The Around The Way app allows users to locate Black-owned businesses by using their smartphone’s GPS location. The app also allows users to set their cities location in the settings menu, and from there individuals are able to view a list of businesses in their area. The selection of businesses range from
Banks, ATMs, Restaurants, Beauty Salons, Barber Shops, and Health and Wellness just to name a few.

According to Nielsen
, consumers are spending more time using their smartphones, with an average monthly time of 34 hours and 21 minutes per user. Among those consumers, African Americans ages 18 to 34 spend the most time using their smartphones, with individuals from ages 25 to 34 leading with 53 percent.

While you are surfing the web on your smartphones, download the Around The Way app so you can help support and give back to the Black companies in your community.

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Consumers Feedback On Buying Black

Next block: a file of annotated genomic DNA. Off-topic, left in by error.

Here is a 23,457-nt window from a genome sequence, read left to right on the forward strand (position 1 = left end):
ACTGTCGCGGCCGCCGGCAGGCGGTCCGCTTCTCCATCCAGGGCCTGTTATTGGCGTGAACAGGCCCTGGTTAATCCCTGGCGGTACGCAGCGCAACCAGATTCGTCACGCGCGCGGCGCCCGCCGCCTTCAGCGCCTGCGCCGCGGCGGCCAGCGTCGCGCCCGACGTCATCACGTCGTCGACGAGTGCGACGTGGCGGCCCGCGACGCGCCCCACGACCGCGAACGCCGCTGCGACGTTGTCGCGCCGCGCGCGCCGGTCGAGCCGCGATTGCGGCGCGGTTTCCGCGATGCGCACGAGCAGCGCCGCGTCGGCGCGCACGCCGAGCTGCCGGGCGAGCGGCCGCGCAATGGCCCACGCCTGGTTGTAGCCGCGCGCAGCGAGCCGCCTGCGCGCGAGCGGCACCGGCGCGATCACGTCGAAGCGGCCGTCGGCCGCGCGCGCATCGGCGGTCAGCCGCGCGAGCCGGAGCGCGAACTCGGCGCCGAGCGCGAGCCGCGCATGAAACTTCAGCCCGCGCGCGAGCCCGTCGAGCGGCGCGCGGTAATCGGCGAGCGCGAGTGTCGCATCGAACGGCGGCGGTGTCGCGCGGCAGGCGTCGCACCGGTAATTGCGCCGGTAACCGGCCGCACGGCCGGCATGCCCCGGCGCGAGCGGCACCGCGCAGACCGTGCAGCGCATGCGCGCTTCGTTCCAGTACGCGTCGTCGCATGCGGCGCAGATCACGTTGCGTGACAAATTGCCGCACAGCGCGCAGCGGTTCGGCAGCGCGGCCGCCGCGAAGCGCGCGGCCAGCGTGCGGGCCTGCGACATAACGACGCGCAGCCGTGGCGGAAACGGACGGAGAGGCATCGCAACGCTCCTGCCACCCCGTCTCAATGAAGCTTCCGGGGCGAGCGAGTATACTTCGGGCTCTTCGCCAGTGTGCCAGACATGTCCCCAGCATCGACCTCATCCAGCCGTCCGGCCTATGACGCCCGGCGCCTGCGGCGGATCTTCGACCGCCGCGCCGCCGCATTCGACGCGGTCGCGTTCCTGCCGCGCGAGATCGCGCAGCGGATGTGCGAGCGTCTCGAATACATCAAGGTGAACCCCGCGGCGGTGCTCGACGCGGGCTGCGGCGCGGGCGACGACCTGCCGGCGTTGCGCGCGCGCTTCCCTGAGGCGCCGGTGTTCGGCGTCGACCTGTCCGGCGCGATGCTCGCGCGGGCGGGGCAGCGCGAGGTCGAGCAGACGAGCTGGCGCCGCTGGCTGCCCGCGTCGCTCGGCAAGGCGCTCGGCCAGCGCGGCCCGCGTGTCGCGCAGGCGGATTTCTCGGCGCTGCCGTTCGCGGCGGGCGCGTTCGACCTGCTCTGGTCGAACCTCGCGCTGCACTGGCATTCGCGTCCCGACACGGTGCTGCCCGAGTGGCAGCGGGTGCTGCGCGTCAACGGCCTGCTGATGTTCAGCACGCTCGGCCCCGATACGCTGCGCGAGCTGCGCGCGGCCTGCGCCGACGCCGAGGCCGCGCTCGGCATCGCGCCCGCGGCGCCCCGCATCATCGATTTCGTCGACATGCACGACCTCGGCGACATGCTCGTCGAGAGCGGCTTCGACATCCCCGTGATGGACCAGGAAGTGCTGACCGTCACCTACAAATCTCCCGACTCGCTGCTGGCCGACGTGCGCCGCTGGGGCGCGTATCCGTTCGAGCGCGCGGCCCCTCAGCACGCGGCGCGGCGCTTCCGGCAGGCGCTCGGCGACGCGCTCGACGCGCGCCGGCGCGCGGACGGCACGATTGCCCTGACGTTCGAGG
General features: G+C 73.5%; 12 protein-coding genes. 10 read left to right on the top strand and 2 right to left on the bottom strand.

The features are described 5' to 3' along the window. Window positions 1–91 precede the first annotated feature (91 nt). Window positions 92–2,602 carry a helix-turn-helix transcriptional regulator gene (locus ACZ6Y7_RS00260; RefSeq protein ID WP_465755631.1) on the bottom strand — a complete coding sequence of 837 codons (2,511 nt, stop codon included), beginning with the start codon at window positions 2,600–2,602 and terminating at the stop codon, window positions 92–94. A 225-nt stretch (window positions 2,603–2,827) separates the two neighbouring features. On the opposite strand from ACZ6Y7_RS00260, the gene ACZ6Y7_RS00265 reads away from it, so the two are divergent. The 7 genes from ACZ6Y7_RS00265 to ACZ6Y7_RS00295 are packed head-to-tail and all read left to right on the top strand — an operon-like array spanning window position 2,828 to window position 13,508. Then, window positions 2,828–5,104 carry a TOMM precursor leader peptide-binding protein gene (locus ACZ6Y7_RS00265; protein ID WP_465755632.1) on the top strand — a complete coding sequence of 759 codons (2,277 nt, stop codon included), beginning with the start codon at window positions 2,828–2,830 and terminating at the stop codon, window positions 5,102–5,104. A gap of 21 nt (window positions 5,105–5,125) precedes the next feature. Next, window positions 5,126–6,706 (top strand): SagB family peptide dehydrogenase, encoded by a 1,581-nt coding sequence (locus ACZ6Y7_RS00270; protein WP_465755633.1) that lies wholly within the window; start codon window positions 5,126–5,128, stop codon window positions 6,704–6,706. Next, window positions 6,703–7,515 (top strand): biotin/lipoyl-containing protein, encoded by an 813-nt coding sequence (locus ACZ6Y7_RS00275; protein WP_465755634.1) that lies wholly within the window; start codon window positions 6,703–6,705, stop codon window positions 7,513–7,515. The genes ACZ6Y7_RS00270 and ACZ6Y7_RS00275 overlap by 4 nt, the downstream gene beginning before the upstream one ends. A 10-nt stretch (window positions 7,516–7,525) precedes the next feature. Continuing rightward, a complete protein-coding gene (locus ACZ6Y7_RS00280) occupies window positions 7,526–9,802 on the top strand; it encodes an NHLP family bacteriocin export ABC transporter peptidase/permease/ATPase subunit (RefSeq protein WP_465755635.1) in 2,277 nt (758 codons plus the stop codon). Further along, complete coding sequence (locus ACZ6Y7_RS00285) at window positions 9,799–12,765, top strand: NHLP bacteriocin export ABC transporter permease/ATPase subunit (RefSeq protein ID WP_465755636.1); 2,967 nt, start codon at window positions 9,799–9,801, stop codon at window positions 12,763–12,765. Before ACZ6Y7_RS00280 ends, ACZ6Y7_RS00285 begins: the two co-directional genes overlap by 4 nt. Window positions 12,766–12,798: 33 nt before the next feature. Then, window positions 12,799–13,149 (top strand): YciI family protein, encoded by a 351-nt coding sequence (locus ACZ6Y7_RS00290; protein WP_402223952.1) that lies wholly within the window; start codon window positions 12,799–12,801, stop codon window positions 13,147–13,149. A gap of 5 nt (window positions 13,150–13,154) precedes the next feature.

According to the United States Census Bureau, there has been a significant increase in the number of Black-owned businesses at triple the national rate. These numbers were gathered from the, Survey of Business Owners, which is conducted every five years. Although Black-owned businesses have increased in the United States, the amount of receipts generated by these businesses has declined. In Jim Clingman’s article, The Mythical Black Economy, he found that the average gross receipts for Black-owned businesses decreased by 3 percent, from $74,000 per firm in 2002 to $72,000 per firm in 2007.

It is important to address the issue regarding the lack of support for Black businesses in the United States. In a recent survey, Supporting Black Owned Businesses, the results show that roughly 33 percent of the respondents are aware of the Black-owned businesses within their community. Results further show that, individuals seldom patronized at Black establishments. Also, when asked about their shopping experiences with Black businesses, most respondents chose that they occasionally receive superb customer service and feel as though the products or goods that are offered are rarely priced fairly. Outcomes from the survey also show that nearly all respondents do not feel obligated to support Black businesses if the customer service is substandard. However, 100 percent of the respondents reported that it is very important for African Americans to support Black-owned businesses.